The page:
Why does it take 25 minutes longer to fly from New York to Los Angeles than it did 10 years ago? Did they move further apart? Nope. The airlines now build the delay into the flight schedule so its more likely that the flight will arrive “on time.”
According to the DOT, “on time” is within 15 minutes of a flight’s scheduled arrival time.
From the Wall Street Journal:
A check of two dozen flights from June airline schedules found that “block times” — the time airlines allot in their schedules for the trip — are about 10 percent higher than they were in June 1997. That kind of slowdown makes trips less productive for travelers with more time spent sitting and waiting. It can also frustrate travelers who arrive “early” on days when there aren’t slowdowns, only to wait for a gate to open at the scheduled arrival time.
Even though some of today’s airplanes cruise faster than the models they have replaced and are equipped with advanced navigation systems capable of flying the shortest route between two points, airlines have had little opportunity to take advantage of those improvements. Congestion in the sky and high fuel prices often slow down the cruise speed of planes.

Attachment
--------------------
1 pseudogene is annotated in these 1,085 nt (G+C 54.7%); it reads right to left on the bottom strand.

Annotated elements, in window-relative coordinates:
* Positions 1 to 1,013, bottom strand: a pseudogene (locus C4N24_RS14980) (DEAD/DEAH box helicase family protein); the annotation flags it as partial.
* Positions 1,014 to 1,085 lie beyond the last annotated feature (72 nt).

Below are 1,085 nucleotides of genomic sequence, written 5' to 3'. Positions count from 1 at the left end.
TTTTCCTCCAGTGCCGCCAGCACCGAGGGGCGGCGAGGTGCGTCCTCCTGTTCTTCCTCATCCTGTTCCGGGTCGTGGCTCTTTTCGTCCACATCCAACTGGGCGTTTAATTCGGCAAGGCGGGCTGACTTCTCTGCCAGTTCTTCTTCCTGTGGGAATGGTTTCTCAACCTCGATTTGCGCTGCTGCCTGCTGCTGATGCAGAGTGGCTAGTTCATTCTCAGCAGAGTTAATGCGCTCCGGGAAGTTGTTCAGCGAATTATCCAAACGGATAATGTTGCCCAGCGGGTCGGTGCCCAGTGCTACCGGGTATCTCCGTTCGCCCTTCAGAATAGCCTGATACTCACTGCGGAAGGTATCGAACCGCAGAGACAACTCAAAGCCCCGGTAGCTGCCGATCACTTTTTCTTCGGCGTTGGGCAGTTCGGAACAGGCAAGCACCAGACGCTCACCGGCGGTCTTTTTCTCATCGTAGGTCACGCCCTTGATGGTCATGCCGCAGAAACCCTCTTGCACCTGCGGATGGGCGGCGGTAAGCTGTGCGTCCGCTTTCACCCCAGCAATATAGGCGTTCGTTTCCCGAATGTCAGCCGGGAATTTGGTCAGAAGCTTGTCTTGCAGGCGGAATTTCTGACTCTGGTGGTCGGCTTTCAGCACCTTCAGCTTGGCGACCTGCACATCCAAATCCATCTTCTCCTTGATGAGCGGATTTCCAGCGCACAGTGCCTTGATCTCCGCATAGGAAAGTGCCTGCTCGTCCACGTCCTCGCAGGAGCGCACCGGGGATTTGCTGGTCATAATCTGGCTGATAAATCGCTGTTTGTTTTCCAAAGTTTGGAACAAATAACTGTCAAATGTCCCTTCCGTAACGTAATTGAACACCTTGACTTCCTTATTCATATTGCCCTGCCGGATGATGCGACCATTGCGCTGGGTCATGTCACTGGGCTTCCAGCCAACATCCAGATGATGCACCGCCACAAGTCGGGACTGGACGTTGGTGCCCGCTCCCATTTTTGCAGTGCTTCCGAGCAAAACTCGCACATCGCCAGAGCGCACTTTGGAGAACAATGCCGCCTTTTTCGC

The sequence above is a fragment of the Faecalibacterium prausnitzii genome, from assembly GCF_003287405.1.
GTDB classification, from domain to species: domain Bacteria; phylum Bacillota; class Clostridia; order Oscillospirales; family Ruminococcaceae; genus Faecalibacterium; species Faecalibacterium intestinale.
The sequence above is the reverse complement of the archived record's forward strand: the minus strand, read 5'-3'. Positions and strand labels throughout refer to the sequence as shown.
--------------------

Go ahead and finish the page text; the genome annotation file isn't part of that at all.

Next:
A lack of modern equipment for air-traffic controllers means planes still fly from one radio beacon on the ground to another, hop-scotching across the country instead of flying shorter, more-direct paths.
Experts say congested airports need more runways, and the modernization program that the Federal Aviation Administration has embarked on should eventually help speed up air travel. But, “it’ll probably get worse before it gets better,” said Russell Chew, former operating chief at the FAA who recently became chief operating officer at JetBlue Airways Corp.
Hurry up and wait. —MEGHANN MARCO